Patterns of genetic variation in a prairie wildflower, Silphium integrifolium, suggest a non-prairie origin and untapped variation available for improved breeding
Understanding the relationship between genetic structure and geography provides information about a species' evolutionary history and can be useful to breeders interested in de novo domestication. Silphium integrifolium is an iconic perennial American prairie wildflower that is targeted for domestication as an oilseed crop. Germplasm in the existing breeding program is derived from accessions collected in restricted geographic regions. We present the first application of population genetic data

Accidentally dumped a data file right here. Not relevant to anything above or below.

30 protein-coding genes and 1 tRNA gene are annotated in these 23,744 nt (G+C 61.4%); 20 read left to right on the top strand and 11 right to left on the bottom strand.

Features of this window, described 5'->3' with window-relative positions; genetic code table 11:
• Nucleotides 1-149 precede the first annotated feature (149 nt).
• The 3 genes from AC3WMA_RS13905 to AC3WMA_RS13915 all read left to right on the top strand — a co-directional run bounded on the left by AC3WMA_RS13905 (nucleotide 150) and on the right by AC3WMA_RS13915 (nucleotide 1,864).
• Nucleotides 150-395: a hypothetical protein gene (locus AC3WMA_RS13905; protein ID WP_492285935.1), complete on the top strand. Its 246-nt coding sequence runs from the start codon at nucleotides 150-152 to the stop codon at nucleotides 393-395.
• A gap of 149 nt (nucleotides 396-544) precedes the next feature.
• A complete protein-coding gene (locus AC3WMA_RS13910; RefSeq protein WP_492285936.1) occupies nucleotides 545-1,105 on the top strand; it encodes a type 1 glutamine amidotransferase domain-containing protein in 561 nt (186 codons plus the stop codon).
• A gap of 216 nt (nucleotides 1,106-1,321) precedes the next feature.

... lation genetic data in this species to address the following goals (1) improve existing breeding programs by characterizing genetic structure and (2) identify the species geographic origin and potential targets and drivers of natural selection as the range has expanded. We developed a reference transcriptome to use as a genotyping reference for dozens of samples from throughout the species range. Population genetic analyses were used to describe the distribution of genetic variation and demographic inference modeling was used to characterize potential processes that have shaped variation. Divergence outlier scans for selection and associations with environmental variables were used to identify loci linked to putative targets and drivers of natural selection. Genetic variation partitions samples into three geographic clusters. Patterns of variation and demographic modeling suggests that the geographic origin of the species is in the American southeast. Breeding program accessions are from the region with lowest observed genetic variation. This iconic prairie species did not originate within the modern prairie. Breeding programs can be improved by including accessions from outside of the germplasm founding region, which has relatively little genetic variation compared to the south and east. The observed geographic structuring of variation coupled with the identified targets and environmental drivers of adaptation during range expansion can guide future collecting efforts towards wild populations with beneficial agronomic traits.